Jump to content
The Klipsch Audio Community


  • Content Count

  • Joined

  • Last visited

Community Reputation

34 Excellent

About MechEngVic

  • Rank
    Advanced Member

Profile Information

  • Gender
  • My System
    Chromecast Audio, Topping D30 DAC, Nobsound NS-01P Tube Preamp, Dynaco ST-70 II Tube Amp, Klipsch KLF-10 Horn Speakers, Klipsch Sub-12HG, All cables DIY

Contact Methods

  • Website URL

Recent Profile Visitors

144 profile views
  1. The truth is: It's both. I don't know why it's so hard for everyone to understand this. There is no 2 sides to this issue, there is only one. New capacitors break in. AND, your ears adjust. If it was just your ears adjusting, then your ears would get used to a poorly sounding system, and it would eventually sound great to you, and you would have no need to upgrade. We all know that's not the case. Your ears DO adjust, but just a little. Your amazing ears can discern incredibly small changes. If not, you would eventually get used to your subwoofer being a bad spot and you'd even stop noticing that tweeter that stopped working. Capacitors will give you 80+% of their improvement upon installation. The last few percent's worth of improvement will happen when enough current has flowed through and established its best path. You guys know that capacitors charge and discharge numerous times, creating significant electric and magnetic fields strong enough to microscopically displace layers inside the capacitor and re-settle them in slightly different positions? Many have liquids in them that re-distribute themselves as charge builds and ebbs. Just read a little on how manufacturer's make them. They also break them in. Or they're supposed to. But they only break in a small percentage of the manufactured batch. If they test in spec, they assume the rest are good and they let the customer finish breaking them in. Other dynamics also exist in caps and play a part in their breaking in. The improvements will be subtle, but we've all gotten our ears used to subtle changes.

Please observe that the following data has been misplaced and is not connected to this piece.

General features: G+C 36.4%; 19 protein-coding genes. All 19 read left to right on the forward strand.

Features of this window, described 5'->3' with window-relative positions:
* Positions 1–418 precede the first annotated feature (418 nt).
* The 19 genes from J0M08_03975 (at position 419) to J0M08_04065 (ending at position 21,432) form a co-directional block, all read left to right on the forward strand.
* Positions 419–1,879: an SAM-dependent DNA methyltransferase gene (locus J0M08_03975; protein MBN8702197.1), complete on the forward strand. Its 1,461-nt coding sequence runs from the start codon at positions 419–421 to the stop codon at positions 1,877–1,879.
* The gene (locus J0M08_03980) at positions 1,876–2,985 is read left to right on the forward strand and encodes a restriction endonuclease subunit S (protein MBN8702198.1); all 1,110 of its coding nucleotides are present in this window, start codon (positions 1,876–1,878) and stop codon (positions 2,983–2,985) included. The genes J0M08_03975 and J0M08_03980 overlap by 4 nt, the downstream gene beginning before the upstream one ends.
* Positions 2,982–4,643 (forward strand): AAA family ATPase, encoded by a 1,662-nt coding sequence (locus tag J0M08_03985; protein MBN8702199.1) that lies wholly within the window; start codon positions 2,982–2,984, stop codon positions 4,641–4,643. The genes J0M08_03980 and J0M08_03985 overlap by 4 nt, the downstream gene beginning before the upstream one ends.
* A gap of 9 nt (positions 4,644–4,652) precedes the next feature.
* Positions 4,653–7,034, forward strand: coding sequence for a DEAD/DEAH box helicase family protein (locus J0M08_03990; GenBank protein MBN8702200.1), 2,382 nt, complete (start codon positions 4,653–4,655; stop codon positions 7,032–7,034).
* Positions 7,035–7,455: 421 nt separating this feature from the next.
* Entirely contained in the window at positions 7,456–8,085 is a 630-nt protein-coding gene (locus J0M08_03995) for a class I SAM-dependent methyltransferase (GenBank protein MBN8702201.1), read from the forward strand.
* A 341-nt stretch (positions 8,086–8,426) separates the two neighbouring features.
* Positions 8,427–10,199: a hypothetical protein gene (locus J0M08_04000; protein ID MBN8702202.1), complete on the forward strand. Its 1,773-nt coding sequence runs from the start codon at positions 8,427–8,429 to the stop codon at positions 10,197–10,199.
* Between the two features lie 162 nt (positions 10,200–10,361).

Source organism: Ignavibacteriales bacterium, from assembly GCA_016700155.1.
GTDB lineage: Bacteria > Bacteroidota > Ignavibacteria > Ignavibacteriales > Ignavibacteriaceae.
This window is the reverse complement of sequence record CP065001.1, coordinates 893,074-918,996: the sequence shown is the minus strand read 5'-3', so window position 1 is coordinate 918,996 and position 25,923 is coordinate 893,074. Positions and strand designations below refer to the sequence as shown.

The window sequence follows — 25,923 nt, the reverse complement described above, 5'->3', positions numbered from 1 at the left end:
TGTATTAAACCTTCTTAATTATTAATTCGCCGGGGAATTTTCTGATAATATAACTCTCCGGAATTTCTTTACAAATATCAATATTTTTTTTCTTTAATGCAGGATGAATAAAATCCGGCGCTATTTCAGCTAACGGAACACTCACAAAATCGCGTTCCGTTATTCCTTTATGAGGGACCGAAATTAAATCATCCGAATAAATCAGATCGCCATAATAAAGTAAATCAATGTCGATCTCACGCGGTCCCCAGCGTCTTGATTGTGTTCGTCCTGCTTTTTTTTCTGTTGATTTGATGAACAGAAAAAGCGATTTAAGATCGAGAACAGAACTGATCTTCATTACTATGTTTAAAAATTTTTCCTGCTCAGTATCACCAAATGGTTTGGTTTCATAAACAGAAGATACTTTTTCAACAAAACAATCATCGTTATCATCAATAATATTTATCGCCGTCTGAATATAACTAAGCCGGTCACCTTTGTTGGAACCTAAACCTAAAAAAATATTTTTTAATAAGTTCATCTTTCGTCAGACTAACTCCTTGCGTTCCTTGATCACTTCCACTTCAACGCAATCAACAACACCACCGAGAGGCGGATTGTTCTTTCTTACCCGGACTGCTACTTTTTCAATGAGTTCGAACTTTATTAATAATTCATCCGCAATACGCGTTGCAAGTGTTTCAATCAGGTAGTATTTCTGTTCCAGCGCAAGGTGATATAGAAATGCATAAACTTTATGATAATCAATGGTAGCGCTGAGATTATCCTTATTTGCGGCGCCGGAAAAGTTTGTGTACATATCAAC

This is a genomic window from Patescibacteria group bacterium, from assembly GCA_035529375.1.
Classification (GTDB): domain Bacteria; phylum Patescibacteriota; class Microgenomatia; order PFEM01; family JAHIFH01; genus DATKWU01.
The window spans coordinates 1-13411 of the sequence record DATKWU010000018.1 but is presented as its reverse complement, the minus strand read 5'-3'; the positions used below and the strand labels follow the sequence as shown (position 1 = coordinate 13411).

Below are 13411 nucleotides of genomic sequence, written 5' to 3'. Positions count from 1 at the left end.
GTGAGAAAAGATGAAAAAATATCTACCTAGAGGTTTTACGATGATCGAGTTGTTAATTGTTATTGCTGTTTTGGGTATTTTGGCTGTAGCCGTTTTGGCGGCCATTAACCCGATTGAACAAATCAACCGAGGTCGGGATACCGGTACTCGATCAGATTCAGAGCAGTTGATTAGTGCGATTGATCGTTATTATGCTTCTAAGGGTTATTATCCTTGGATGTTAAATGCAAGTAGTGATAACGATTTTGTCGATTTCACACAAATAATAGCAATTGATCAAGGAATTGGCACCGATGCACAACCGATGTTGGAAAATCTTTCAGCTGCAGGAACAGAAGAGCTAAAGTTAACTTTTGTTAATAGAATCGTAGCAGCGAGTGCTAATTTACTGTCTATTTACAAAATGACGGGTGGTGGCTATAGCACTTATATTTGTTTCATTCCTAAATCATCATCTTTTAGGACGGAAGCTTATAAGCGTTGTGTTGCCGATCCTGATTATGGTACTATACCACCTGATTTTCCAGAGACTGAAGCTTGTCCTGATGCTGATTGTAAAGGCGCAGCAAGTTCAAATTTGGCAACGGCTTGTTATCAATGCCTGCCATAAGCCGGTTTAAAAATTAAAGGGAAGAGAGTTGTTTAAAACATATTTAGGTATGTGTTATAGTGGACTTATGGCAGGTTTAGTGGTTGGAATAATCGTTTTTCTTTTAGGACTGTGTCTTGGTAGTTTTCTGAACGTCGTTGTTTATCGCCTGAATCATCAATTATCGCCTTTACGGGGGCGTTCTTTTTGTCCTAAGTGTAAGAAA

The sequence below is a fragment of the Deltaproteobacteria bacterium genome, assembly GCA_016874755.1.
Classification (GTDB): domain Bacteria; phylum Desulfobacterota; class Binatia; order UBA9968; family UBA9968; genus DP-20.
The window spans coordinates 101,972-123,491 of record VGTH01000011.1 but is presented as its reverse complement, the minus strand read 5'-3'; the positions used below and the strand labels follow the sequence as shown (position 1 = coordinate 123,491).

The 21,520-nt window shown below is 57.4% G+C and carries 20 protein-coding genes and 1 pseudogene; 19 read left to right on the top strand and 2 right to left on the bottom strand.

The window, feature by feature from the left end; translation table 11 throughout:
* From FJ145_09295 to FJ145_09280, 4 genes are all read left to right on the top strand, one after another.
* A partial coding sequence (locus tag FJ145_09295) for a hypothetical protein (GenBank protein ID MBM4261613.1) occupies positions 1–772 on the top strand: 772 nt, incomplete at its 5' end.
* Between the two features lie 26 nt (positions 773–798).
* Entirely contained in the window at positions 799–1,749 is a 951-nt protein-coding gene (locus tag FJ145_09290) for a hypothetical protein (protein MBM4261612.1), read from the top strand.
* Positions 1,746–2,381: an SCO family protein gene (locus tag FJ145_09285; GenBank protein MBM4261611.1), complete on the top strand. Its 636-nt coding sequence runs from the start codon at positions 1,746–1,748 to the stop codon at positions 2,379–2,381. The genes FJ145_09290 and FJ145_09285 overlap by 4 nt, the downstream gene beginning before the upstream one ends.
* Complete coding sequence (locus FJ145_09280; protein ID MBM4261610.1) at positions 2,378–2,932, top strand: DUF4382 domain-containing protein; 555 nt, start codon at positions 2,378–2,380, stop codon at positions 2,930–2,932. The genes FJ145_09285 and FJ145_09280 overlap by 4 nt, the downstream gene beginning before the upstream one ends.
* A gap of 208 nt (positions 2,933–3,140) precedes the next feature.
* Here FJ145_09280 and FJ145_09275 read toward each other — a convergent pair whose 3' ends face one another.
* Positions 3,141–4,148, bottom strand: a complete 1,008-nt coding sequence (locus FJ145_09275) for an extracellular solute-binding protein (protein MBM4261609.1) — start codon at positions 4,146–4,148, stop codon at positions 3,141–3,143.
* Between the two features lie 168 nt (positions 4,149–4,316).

2. Practically neighbors, I'm in Covina. I wish I had the space for a pair of those...
  3. I was moving my subwoofer around in my listening area trying to improve the synergy between it and the main speakers. I put it in a spot where I thought the bass sounded better, but when I sat down to listen, I felt like I had lost some coherence and imaging, and within a few minutes I started getting a headache. It occurred to me to try the phase switch on the sub... And BAM!!! Everything gelled! My sub must have been out of phase (even in its original position) and when I moved it, it started playing nicer with the room but finished going out of phase with the speakers (at least it sounds like that's what happened). The thing is, the high frequency imaging seems to have improved more than even before I started moving the sub around. It must have been already partially out of phase...? I guess it makes sense that low, out of phase waves could affect all frequencies, but the difference is significant. Am I just hearing things or can an out of phase sub notably dampen your high frequency output?
  4. Could a pair of stand-alone tweeters compliment a 2-way pair of speakers?
  5. Speaker cables with knobs... Why didn't I think of that?